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As much as you love your dog, your household is bound to change once there’s a human baby on the way. However, these changes need not mean that your dog suffers from neglect.

Fairly divide your time and attention

Sure, your newborn baby requires all of your time and focus from this point on. This goes without saying that you should avoid making your canine companion feel unwanted or neglected. One common mistake committed by new parents who happen to be dog owners is showering their dog affection and attention only when their baby is not in sight.

What this communicates to your dog is that they have to compete with your baby. It tells them that the only way they’ll get you to notice them is when the baby is not around. You are turning your dog against your newborn when they could be the best of friends.

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Here balance is key. Divide your time and attention between your newborn and your canine friend fairly.

Know how canine body language works

This does not only you mean that you research on the subject. More importantly you have to observe your dog first hand. Not all dogs will share the same body language. Your pet sure has their own quirks in movement.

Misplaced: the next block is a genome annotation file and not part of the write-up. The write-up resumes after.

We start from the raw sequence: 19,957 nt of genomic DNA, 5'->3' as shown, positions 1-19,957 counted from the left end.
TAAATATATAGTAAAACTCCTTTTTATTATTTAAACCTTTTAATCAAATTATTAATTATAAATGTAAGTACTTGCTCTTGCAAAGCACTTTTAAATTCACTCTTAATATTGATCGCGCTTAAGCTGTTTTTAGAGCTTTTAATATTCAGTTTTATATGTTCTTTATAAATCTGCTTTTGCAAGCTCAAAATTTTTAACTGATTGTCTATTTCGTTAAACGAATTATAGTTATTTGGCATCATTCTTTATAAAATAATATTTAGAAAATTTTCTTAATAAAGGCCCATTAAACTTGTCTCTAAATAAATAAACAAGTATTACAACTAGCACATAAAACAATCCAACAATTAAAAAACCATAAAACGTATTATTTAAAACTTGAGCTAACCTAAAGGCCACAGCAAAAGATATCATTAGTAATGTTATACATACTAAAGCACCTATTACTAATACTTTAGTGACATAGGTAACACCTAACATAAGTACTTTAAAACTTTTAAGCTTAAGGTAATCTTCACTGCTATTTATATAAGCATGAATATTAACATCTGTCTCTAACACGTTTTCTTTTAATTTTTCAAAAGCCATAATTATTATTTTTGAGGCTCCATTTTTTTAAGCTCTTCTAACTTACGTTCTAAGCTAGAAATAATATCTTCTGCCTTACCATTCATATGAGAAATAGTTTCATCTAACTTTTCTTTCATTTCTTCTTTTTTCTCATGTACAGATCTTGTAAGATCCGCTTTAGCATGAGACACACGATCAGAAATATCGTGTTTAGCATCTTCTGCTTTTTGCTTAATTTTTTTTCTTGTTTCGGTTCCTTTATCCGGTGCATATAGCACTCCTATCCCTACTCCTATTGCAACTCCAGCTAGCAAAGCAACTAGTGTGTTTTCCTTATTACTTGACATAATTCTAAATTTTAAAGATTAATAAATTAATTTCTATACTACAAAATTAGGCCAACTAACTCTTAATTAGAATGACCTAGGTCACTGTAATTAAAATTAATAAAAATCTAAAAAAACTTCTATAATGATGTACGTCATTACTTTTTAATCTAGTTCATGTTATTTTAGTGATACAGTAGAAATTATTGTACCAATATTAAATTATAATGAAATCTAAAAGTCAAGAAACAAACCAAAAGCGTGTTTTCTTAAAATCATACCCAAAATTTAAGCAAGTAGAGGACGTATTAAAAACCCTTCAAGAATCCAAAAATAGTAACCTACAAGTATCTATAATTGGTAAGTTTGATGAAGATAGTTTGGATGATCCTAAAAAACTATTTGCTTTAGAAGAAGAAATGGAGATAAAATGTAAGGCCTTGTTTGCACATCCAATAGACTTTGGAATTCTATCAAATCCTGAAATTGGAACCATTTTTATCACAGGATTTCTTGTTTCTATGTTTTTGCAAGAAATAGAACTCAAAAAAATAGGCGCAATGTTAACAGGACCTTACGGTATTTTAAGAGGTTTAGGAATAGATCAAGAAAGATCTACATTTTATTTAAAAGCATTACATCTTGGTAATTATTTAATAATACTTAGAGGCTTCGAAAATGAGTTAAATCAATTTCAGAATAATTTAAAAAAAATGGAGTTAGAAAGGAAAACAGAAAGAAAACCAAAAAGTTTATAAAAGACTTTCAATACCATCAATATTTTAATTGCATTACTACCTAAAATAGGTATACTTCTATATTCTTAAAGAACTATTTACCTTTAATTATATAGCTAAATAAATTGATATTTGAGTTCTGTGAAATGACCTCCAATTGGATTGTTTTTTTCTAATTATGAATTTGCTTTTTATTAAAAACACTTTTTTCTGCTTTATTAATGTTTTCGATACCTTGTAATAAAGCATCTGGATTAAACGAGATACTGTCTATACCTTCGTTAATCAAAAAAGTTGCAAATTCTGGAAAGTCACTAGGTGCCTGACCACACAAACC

This is important for safety reasons. You should know when your pet is turning aggressive just by looking at their body and their movement. You do not want to be meet with this aggression when your baby is in the room.

Introduce baby sounds to your dog

Your dog must be desensitized to infant sounds so they don’t panic or stress out over these sounds. Do this as early as possible, weeks or months prior to your newborn’s actual arrival in your household. Expose your dog to CDs or videos of baby noises, from laughing to crying babies.

Keep the nursery off-limits to your dog 

Dogs are prone to jumping onto people and furniture. You do not want this to happen with your baby or their crib as the recipient of your dog’s excited jumps. To prevent these scenarios from occurring, be steadfast on your off-limits rule.

Have an updated contact list of dog walkers and other dog experts

There will come a time when you’ll get too busy juggling your profession and raising your newborn that you’ll find less and less time to devote to your canine friend. This can lead to your negligence of their specific needs, from regular exercise to consistent meal schedules.

When it gets too hectic, you can always ask the help of dog professionals like dog trainers and walkers. These people are trained in what they do and you cannot go wrong paying for their services. But remember that no matter how convenient these services are, you must still schedule some time specifically for your canine friend.

You must remember that you chose to have them in your life and the arrival of your human baby is never a forgivable excuse for canine negligence.

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